"Artistic practice is often a function of the ‘right brain’ or non-lingual hemisphere of the brain. This makes it incredibly advantageous to use in therapeutic practice,” says Contemplative Psychology student Naomi Brodner. She explains, “Art grants access to sub and unconscious processes and recesses of the mind, making the invisible, literally, visible.”
Brodner first heard about Naropa through a referral from her massage therapist, and says she “resonated deeply” with Naropa’s mission of personal and societal transformation. She feels Naropa’s contemplative approach to education has allowed her to “create new spaces for reflection and deeper insight.”
“Doing my own self and psychological work has been such a powerful and transformational experience for me. Through the co-creative process of therapy, I have been exposed to new perspectives and tools that I would never be able to experience independently.”
In her second year at Naropa, Brodner is exploring the intersections of art and psychology through her concentration in Transpersonal and Humanistic Psychology that includes Art Therapy courses. After graduating from Naropa, Brodner hopes to “share this experience and be a catalyst for the personal transformation of others.”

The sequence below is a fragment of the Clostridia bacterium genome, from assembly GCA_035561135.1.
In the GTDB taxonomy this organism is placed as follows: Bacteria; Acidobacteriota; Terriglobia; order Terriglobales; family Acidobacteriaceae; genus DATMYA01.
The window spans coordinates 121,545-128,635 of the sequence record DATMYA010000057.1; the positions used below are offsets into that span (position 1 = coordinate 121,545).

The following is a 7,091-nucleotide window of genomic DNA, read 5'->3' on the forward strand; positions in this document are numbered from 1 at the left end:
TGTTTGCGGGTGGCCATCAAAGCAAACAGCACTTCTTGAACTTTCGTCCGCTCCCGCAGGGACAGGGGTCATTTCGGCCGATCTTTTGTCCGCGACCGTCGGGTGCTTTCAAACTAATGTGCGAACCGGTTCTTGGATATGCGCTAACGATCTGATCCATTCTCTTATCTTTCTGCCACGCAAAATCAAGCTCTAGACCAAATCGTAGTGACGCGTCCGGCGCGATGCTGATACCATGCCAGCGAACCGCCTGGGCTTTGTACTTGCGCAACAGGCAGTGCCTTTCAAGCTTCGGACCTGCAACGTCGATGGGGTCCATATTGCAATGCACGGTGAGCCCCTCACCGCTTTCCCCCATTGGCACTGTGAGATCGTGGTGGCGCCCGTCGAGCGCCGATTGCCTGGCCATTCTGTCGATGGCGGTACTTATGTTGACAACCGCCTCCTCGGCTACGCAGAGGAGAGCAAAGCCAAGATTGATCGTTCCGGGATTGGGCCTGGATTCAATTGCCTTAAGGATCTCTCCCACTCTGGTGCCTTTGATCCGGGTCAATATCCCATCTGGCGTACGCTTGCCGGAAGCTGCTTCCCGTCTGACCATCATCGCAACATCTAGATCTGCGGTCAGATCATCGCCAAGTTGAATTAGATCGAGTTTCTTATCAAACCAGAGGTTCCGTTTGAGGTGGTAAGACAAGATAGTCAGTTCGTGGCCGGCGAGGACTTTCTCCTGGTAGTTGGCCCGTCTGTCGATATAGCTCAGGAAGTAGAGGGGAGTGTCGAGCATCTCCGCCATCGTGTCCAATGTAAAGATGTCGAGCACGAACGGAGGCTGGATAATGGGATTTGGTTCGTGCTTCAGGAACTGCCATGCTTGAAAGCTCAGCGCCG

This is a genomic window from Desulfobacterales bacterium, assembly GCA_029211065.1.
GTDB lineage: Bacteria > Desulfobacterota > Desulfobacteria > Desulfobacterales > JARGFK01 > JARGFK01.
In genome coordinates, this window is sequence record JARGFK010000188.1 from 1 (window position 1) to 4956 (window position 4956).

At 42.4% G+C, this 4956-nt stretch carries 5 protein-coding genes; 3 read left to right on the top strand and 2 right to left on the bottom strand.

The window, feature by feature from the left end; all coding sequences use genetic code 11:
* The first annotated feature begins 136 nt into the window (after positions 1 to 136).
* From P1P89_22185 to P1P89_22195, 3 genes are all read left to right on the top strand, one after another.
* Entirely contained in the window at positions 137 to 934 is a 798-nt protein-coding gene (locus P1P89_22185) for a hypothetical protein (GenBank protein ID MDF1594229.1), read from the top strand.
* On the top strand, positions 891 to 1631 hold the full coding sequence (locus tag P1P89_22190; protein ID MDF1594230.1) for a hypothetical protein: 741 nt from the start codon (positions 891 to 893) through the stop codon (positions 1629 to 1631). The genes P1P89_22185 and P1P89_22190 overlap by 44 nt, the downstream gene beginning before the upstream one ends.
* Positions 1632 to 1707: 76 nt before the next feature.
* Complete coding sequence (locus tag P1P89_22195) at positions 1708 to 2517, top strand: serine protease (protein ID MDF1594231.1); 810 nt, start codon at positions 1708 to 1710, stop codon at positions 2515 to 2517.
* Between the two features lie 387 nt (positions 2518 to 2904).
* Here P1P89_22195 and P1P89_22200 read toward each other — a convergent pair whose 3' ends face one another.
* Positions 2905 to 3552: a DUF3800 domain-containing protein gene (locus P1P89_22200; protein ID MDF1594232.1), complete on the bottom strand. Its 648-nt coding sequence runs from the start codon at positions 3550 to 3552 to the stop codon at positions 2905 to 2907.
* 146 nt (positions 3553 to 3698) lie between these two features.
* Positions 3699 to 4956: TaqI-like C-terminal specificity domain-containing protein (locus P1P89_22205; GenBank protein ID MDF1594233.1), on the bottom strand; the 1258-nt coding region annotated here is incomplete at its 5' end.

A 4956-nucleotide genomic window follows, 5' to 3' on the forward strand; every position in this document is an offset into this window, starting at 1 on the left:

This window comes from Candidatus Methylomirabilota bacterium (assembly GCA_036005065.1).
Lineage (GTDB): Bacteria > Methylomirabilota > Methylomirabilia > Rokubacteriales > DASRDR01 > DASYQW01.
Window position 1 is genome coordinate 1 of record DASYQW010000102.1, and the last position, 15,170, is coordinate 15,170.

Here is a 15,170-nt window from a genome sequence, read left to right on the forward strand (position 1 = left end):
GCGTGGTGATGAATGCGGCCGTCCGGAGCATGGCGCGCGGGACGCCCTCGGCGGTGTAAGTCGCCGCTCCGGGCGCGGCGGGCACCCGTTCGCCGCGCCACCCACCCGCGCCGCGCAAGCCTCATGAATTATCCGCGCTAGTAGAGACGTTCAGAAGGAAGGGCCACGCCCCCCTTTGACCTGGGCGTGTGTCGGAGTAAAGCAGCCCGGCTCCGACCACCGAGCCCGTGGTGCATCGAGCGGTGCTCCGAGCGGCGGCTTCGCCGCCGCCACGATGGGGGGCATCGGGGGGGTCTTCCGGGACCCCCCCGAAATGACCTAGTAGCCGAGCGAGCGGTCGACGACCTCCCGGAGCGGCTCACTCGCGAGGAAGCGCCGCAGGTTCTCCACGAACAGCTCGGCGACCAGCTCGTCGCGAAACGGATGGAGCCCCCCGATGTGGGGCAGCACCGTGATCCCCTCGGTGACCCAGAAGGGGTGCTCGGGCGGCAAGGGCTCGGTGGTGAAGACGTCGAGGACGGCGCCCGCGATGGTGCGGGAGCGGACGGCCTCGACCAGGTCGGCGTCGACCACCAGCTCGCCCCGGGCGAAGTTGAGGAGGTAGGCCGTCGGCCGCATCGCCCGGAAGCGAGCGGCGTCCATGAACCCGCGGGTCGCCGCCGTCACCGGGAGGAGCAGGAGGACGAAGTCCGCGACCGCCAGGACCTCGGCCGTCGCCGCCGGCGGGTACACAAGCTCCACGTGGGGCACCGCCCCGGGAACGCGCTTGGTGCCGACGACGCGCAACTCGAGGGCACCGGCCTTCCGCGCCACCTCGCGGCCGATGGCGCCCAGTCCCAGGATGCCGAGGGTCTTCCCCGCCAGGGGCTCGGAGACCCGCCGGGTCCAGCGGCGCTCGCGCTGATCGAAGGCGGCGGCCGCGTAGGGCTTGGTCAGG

My artistic process seeks to illuminate primordial symbols of the unconscious through collage and painting.
Creating art has the ability to bypass the conscious mind and access the non-lingual, intuitive hemisphere of the brain. This enables me to tap into deeply unconscious inner and outer psychic material, which reveals itself through my artwork.
Using an intuitive and automatic process, I instinctively gather subjects from the material world: magazines, photo journals, online publications, and physical objects, etc; I fuse these everyday reproductions and experiences of the collective together through a process of paint and print, casting them into revitalized projections of ageless visual archetypes.
Once finished, these creative works aspire to transcend familiar symbols, shedding new light on the mysterious relationships between the personal and collective unconscious. Harnessing the unceasing power of creation art reveals a luminous doorway between outer and inner space. Open it.
The concept of my final project in Art Therapy was to build a three-dimensional “safe space,” my artistic alchemical spiritual process. I created a place where the blossoming chrysalis is held suspended between the conjunction of dark and light. Dark feminine and light masculine begin to merge, bringing new awareness and further exploration through the artistic process. Titled The Guest House, it includes on a small scroll the fitting poem by Rumi.
Brodner runs a student group at Naropa called, Dream Exploration and Artistic Process, D.E.A.P. every Thursday at 4 p.m. in the Sycamore (Cafe) Conference Room. Contact firstname.lastname@example.org for more information.